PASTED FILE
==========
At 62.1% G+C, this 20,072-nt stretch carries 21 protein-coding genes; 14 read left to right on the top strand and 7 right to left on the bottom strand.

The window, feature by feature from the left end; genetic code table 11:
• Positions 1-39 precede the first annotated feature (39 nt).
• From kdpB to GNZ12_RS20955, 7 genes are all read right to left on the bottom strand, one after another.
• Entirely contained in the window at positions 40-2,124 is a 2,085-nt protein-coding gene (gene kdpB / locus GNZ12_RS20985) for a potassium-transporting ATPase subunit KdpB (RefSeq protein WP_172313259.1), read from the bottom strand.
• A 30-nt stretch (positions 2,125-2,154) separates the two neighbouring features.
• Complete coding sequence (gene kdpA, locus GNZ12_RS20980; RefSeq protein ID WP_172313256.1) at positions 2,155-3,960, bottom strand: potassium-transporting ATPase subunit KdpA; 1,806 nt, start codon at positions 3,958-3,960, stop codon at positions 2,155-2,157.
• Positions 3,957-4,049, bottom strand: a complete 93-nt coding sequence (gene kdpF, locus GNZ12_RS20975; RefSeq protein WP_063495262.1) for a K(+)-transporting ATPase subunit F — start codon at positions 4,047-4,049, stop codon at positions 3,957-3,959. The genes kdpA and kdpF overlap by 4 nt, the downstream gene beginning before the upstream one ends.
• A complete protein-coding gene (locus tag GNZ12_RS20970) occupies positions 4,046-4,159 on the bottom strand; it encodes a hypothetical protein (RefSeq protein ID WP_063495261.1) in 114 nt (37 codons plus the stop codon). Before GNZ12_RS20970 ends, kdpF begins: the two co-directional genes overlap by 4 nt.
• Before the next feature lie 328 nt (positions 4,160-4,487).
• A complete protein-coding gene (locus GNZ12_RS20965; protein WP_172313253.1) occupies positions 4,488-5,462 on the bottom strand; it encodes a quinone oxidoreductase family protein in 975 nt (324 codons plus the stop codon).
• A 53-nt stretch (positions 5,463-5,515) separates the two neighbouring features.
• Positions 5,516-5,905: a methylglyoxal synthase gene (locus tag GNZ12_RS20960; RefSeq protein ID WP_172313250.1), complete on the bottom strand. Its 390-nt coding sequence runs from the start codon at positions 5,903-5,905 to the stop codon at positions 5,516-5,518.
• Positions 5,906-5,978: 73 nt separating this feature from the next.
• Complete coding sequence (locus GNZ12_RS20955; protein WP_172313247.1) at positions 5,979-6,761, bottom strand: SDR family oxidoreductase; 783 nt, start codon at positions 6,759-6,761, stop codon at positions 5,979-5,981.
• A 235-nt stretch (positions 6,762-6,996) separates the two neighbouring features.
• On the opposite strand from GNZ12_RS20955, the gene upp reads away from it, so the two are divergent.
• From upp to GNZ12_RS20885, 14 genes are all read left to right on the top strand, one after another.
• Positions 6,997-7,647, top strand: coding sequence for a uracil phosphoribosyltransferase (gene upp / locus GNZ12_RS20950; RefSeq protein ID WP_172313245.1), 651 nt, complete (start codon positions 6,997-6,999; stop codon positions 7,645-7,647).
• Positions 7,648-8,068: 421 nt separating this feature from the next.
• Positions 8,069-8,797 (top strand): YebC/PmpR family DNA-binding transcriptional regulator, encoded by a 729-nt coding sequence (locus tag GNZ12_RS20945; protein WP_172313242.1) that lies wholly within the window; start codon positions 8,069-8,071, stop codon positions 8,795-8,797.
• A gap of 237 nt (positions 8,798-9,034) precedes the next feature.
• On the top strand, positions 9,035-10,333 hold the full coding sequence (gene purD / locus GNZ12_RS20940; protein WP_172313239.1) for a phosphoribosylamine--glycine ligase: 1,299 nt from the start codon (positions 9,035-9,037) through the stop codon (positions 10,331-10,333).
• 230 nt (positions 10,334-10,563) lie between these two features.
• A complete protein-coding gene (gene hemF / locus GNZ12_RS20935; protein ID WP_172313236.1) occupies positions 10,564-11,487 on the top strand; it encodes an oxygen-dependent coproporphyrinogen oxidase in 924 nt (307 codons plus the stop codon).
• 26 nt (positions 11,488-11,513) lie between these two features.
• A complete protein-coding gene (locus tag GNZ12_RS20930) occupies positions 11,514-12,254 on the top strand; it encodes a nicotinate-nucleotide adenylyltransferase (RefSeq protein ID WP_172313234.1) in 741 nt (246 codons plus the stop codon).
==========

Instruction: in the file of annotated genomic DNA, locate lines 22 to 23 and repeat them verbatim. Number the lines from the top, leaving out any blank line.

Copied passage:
• A gap of 237 nt (positions 8,798-9,034) precedes the next feature.
• On the top strand, positions 9,035-10,333 hold the full coding sequence (gene purD / locus GNZ12_RS20940; protein WP_172313239.1) for a phosphoribosylamine--glycine ligase: 1,299 nt from the start codon (positions 9,035-9,037) through the stop codon (positions 10,331-10,333).